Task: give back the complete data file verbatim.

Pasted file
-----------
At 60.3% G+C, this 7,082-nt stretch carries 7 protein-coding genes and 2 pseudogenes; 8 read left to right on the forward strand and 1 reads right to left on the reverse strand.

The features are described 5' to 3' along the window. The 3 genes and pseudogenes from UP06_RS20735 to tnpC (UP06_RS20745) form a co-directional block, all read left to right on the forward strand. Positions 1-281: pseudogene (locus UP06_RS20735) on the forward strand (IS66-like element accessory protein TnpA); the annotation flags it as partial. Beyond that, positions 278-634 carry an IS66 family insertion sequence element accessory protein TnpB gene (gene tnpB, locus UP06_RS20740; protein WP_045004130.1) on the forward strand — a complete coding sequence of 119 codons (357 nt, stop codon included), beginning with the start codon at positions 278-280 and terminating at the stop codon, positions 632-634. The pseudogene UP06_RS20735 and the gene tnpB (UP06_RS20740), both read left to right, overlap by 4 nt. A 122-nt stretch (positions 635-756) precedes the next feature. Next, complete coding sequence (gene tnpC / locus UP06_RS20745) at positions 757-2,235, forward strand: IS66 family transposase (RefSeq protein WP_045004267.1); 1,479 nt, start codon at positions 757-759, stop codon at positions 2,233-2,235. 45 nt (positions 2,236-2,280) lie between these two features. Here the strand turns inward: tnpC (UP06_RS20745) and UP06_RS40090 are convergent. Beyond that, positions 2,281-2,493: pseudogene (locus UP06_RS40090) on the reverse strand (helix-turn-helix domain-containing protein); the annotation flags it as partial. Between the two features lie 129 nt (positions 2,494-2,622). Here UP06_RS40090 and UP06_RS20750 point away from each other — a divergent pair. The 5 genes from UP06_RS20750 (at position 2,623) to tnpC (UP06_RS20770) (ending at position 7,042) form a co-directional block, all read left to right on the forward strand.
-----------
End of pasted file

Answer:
At 60.3% G+C, this 7,082-nt stretch carries 7 protein-coding genes and 2 pseudogenes; 8 read left to right on the forward strand and 1 reads right to left on the reverse strand.

The features are described 5' to 3' along the window. The 3 genes and pseudogenes from UP06_RS20735 to tnpC (UP06_RS20745) form a co-directional block, all read left to right on the forward strand. Positions 1-281: pseudogene (locus UP06_RS20735) on the forward strand (IS66-like element accessory protein TnpA); the annotation flags it as partial. Beyond that, positions 278-634 carry an IS66 family insertion sequence element accessory protein TnpB gene (gene tnpB, locus UP06_RS20740; protein WP_045004130.1) on the forward strand — a complete coding sequence of 119 codons (357 nt, stop codon included), beginning with the start codon at positions 278-280 and terminating at the stop codon, positions 632-634. The pseudogene UP06_RS20735 and the gene tnpB (UP06_RS20740), both read left to right, overlap by 4 nt. A 122-nt stretch (positions 635-756) precedes the next feature. Next, complete coding sequence (gene tnpC / locus UP06_RS20745) at positions 757-2,235, forward strand: IS66 family transposase (RefSeq protein WP_045004267.1); 1,479 nt, start codon at positions 757-759, stop codon at positions 2,233-2,235. 45 nt (positions 2,236-2,280) lie between these two features. Here the strand turns inward: tnpC (UP06_RS20745) and UP06_RS40090 are convergent. Beyond that, positions 2,281-2,493: pseudogene (locus UP06_RS40090) on the reverse strand (helix-turn-helix domain-containing protein); the annotation flags it as partial. Between the two features lie 129 nt (positions 2,494-2,622). Here UP06_RS40090 and UP06_RS20750 point away from each other — a divergent pair. The 5 genes from UP06_RS20750 (at position 2,623) to tnpC (UP06_RS20770) (ending at position 7,042) form a co-directional block, all read left to right on the forward strand.